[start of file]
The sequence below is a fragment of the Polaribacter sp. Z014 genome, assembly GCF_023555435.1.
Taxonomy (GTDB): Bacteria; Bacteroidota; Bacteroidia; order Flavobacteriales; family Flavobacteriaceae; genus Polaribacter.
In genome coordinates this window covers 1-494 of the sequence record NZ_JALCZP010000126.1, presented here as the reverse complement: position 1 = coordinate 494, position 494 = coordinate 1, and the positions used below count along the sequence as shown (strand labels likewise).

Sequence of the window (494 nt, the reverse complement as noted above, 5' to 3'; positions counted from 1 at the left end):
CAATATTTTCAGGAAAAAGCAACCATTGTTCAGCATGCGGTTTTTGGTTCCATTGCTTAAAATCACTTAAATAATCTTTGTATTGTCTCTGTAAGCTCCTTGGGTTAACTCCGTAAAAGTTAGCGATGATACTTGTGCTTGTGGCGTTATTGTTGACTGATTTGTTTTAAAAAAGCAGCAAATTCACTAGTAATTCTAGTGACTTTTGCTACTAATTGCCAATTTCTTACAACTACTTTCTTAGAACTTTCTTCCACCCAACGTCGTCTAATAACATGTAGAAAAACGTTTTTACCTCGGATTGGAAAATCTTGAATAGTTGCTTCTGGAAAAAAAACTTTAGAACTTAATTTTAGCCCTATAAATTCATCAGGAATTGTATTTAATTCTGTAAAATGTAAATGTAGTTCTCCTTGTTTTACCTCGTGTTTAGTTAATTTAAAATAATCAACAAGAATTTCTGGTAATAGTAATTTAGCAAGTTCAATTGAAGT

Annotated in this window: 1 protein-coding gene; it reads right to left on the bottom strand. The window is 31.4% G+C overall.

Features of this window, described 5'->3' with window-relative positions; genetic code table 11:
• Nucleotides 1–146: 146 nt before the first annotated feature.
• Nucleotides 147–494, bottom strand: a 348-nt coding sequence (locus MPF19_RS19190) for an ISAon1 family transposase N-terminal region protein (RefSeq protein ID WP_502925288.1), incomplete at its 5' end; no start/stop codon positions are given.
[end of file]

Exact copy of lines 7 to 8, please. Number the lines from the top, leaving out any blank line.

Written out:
Features of this window, described 5'->3' with window-relative positions; genetic code table 11:
• Nucleotides 1–146: 146 nt before the first annotated feature.